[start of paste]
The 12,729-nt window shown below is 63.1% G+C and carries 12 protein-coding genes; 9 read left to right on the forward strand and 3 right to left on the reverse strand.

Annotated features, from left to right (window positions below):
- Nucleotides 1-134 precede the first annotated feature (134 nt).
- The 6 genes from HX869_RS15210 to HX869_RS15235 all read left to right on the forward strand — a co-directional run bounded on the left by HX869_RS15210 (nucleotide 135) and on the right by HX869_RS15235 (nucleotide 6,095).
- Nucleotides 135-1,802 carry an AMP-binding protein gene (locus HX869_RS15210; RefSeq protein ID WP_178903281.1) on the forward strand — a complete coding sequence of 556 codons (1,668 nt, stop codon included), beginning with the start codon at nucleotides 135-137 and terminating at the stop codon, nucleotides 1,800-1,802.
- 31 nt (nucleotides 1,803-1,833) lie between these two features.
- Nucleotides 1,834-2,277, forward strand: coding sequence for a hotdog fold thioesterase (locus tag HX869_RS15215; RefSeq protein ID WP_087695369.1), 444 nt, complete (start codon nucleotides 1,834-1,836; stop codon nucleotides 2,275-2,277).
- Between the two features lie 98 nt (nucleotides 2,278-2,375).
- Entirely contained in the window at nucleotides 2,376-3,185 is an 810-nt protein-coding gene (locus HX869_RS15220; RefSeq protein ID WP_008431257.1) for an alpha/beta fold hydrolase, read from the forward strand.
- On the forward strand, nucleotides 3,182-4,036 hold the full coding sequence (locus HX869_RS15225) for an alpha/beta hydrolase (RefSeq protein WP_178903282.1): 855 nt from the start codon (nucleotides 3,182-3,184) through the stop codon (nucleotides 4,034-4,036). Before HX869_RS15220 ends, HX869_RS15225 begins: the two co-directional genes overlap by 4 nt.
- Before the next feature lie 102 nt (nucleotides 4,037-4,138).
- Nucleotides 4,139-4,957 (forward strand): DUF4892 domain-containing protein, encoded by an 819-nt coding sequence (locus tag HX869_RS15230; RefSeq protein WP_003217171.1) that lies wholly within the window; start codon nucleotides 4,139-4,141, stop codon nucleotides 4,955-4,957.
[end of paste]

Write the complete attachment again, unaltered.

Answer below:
The 12,729-nt window shown below is 63.1% G+C and carries 12 protein-coding genes; 9 read left to right on the forward strand and 3 right to left on the reverse strand.

Annotated features, from left to right (window positions below):
- Nucleotides 1-134 precede the first annotated feature (134 nt).
- The 6 genes from HX869_RS15210 to HX869_RS15235 all read left to right on the forward strand — a co-directional run bounded on the left by HX869_RS15210 (nucleotide 135) and on the right by HX869_RS15235 (nucleotide 6,095).
- Nucleotides 135-1,802 carry an AMP-binding protein gene (locus HX869_RS15210; RefSeq protein ID WP_178903281.1) on the forward strand — a complete coding sequence of 556 codons (1,668 nt, stop codon included), beginning with the start codon at nucleotides 135-137 and terminating at the stop codon, nucleotides 1,800-1,802.
- 31 nt (nucleotides 1,803-1,833) lie between these two features.
- Nucleotides 1,834-2,277, forward strand: coding sequence for a hotdog fold thioesterase (locus tag HX869_RS15215; RefSeq protein ID WP_087695369.1), 444 nt, complete (start codon nucleotides 1,834-1,836; stop codon nucleotides 2,275-2,277).
- Between the two features lie 98 nt (nucleotides 2,278-2,375).
- Entirely contained in the window at nucleotides 2,376-3,185 is an 810-nt protein-coding gene (locus HX869_RS15220; RefSeq protein ID WP_008431257.1) for an alpha/beta fold hydrolase, read from the forward strand.
- On the forward strand, nucleotides 3,182-4,036 hold the full coding sequence (locus HX869_RS15225) for an alpha/beta hydrolase (RefSeq protein WP_178903282.1): 855 nt from the start codon (nucleotides 3,182-3,184) through the stop codon (nucleotides 4,034-4,036). Before HX869_RS15220 ends, HX869_RS15225 begins: the two co-directional genes overlap by 4 nt.
- Before the next feature lie 102 nt (nucleotides 4,037-4,138).
- Nucleotides 4,139-4,957 (forward strand): DUF4892 domain-containing protein, encoded by an 819-nt coding sequence (locus tag HX869_RS15230; RefSeq protein WP_003217171.1) that lies wholly within the window; start codon nucleotides 4,139-4,141, stop codon nucleotides 4,955-4,957.